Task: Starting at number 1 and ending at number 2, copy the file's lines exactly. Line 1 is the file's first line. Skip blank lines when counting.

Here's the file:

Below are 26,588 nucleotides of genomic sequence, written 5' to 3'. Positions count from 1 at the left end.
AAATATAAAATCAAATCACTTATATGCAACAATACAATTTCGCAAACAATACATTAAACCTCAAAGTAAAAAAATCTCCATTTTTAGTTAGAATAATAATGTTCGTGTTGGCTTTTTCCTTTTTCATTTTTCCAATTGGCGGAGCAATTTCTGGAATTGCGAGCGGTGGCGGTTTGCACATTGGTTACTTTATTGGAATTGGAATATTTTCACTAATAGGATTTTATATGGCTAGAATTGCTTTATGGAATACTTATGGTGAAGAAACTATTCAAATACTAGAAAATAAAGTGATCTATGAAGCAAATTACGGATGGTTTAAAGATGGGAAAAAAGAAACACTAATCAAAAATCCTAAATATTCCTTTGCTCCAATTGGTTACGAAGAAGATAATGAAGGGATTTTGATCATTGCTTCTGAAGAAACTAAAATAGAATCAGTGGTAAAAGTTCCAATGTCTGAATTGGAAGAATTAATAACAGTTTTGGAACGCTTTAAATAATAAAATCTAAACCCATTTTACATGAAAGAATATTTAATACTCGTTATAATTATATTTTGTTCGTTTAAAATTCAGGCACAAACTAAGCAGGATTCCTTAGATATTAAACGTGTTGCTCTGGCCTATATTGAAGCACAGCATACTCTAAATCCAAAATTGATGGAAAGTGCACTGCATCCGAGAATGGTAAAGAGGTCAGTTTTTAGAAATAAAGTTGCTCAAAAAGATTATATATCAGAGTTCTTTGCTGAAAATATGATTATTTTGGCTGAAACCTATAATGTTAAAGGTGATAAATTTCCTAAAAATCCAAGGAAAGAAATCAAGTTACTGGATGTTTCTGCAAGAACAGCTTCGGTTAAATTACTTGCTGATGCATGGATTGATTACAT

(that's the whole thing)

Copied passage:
Below are 26,588 nucleotides of genomic sequence, written 5' to 3'. Positions count from 1 at the left end.
AAATATAAAATCAAATCACTTATATGCAACAATACAATTTCGCAAACAATACATTAAACCTCAAAGTAAAAAAATCTCCATTTTTAGTTAGAATAATAATGTTCGTGTTGGCTTTTTCCTTTTTCATTTTTCCAATTGGCGGAGCAATTTCTGGAATTGCGAGCGGTGGCGGTTTGCACATTGGTTACTTTATTGGAATTGGAATATTTTCACTAATAGGATTTTATATGGCTAGAATTGCTTTATGGAATACTTATGGTGAAGAAACTATTCAAATACTAGAAAATAAAGTGATCTATGAAGCAAATTACGGATGGTTTAAAGATGGGAAAAAAGAAACACTAATCAAAAATCCTAAATATTCCTTTGCTCCAATTGGTTACGAAGAAGATAATGAAGGGATTTTGATCATTGCTTCTGAAGAAACTAAAATAGAATCAGTGGTAAAAGTTCCAATGTCTGAATTGGAAGAATTAATAACAGTTTTGGAACGCTTTAAATAATAAAATCTAAACCCATTTTACATGAAAGAATATTTAATACTCGTTATAATTATATTTTGTTCGTTTAAAATTCAGGCACAAACTAAGCAGGATTCCTTAGATATTAAACGTGTTGCTCTGGCCTATATTGAAGCACAGCATACTCTAAATCCAAAATTGATGGAAAGTGCACTGCATCCGAGAATGGTAAAGAGGTCAGTTTTTAGAAATAAAGTTGCTCAAAAAGATTATATATCAGAGTTCTTTGCTGAAAATATGATTATTTTGGCTGAAACCTATAATGTTAAAGGTGATAAATTTCCTAAAAATCCAAGGAAAGAAATCAAGTTACTGGATGTTTCTGCAAGAACAGCTTCGGTTAAATTACTTGCTGATGCATGGATTGATTACAT